A temple at the top of a great pyramid at Tenochtitlan (now an archaeological site in Mexico City) is the location for the sacrifices. When the pyramid is enlarged in 1487, the ceremony of re-dedication involves so much bloodshed that the line of victims stretches far out of the city and the slaughter lasts four days. The god favours the hearts, which are torn from the bodies as his offering.

Festivals and sacrifice are almost continuous in the Aztec ceremonial year. Many other gods, in addition to Huitzilopochtli, have their share of the victims.
 







Each February children are sacrificed to maize gods on the mountain tops. In March prisoners fight to the death in gladiatorial contests, after which priests dress up in their skins. In April a maize goddess receives her share of children. In June there are sacrifices to the salt goddess. And so it goes on. It has been calculated that the annual harvest of victims, mainly to Huitzilopochtli, rises from about 10,000 a year to a figure closer to 50,000 shortly before the arrival of the Spaniards.

The most important gods, apart from Huitzilopochtli, are the rain god Tlaloc (who has a temple beside Huitzilopochtli's on top of the great pyramid in Tenochtitlan) and Quetzalcoatl, god of fertility and the arts.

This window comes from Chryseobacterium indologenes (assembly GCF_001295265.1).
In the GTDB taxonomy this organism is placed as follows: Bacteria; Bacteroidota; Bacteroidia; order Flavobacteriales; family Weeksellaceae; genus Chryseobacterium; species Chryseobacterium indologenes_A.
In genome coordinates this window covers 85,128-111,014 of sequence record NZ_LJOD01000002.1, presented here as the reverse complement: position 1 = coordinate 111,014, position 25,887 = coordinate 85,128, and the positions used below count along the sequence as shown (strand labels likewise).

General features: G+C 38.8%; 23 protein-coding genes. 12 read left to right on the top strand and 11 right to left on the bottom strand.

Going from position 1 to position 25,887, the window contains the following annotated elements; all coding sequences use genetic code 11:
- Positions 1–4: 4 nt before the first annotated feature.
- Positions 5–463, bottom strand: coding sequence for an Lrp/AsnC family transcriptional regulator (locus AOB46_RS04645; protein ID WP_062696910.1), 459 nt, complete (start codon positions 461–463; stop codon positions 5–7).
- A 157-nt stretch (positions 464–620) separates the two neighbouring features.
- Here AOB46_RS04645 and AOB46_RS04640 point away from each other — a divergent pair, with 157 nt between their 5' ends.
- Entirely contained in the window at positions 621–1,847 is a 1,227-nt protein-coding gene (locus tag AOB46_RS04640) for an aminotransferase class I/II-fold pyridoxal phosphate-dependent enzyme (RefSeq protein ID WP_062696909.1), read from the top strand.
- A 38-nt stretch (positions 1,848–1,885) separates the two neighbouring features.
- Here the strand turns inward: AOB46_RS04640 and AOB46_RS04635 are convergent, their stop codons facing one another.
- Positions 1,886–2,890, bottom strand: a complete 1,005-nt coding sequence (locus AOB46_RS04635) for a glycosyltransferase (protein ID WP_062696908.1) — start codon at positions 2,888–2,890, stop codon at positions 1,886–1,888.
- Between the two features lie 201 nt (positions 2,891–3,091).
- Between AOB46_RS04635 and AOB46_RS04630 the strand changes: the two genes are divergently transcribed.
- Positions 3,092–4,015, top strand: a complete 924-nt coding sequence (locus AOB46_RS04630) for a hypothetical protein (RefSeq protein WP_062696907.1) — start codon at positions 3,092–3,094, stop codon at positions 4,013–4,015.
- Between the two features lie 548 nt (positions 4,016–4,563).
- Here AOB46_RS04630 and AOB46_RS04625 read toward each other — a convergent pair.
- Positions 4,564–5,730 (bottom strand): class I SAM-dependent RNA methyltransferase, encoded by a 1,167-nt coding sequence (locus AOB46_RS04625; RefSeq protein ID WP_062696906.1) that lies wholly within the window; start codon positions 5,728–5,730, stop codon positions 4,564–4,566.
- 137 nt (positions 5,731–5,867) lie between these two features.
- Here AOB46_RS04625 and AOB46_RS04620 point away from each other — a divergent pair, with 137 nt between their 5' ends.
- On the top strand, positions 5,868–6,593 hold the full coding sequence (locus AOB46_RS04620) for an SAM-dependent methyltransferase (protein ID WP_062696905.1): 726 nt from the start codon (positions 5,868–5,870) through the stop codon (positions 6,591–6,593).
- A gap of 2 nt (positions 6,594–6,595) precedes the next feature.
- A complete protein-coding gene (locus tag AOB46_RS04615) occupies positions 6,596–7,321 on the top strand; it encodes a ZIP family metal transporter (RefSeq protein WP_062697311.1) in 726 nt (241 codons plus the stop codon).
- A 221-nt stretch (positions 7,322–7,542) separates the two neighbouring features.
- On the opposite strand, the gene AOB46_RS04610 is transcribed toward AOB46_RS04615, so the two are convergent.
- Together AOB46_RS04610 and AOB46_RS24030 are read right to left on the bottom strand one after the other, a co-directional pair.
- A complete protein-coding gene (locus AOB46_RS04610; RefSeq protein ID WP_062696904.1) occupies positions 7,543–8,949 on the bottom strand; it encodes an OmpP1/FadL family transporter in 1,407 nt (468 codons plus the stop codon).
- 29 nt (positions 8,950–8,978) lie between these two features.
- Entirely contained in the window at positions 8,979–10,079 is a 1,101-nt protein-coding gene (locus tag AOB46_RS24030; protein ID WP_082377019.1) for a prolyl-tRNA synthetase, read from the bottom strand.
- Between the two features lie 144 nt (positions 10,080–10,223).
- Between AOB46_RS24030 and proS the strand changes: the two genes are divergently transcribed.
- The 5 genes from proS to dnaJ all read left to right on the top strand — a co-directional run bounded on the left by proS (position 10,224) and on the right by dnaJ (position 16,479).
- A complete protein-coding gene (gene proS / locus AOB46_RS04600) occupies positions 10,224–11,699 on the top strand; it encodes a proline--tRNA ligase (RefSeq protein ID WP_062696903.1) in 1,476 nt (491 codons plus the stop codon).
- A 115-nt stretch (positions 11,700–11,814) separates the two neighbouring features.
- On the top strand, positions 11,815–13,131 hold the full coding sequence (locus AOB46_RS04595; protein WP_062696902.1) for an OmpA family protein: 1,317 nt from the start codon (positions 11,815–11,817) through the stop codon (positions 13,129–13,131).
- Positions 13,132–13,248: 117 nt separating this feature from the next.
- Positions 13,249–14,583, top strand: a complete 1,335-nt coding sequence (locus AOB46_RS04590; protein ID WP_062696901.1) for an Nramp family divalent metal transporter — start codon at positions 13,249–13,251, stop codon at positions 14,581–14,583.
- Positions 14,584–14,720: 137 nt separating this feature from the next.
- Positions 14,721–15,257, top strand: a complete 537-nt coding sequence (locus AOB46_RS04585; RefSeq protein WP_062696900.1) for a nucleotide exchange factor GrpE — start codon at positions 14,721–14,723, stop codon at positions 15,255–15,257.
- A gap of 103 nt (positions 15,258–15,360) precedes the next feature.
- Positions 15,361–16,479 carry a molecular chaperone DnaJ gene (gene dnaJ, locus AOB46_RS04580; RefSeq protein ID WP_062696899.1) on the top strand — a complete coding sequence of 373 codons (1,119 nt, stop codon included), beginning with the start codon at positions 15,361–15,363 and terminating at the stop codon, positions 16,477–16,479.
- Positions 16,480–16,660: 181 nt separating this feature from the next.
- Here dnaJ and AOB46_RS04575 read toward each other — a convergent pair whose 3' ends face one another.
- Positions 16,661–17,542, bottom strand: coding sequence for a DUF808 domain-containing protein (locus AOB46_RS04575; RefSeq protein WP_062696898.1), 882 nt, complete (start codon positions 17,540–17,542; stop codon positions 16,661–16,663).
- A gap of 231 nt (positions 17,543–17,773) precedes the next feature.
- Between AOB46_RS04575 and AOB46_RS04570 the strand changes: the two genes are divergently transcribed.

Inca sun rituals: 15th - 16th century

Like some of the Roman emperors, the Incas identify themselves with the sun. And like the Japanese royal house, they even persuade their people that they are the living descendants of the monarch of the heavens.

The most sacred idol in the Inca pantheon is a great golden disc representing the sun. It is known as Punchao, which means daylight or dawn. Great religious ceremonies, sometimes lasting several days, are based upon the pattern of dawn and dusk, day and night. The Inca, as the sun's representative on earth, presides over the rituals.
 









One of the most important festivals in the Inca year is the eight-day feast which celebrates the harvesting of the maize crop. Each day a ritual chanting begins with the rising of the sun, grows to a crescendo at noon, and diminishes to silence again by dusk. Burnt offerings of llamas and libations of maize beer are made to the sun god. The Inca and his court are in their most splendid robes, encrusted in gold and silver. The effigies of the Inca's ancestors are also present - with retinues of female attendants.

One of the last enactments of this Colourful festival, so much more gentle than the contemporary Aztec sun rituals, is witnessed and described in 1535 by a young Spanish priest.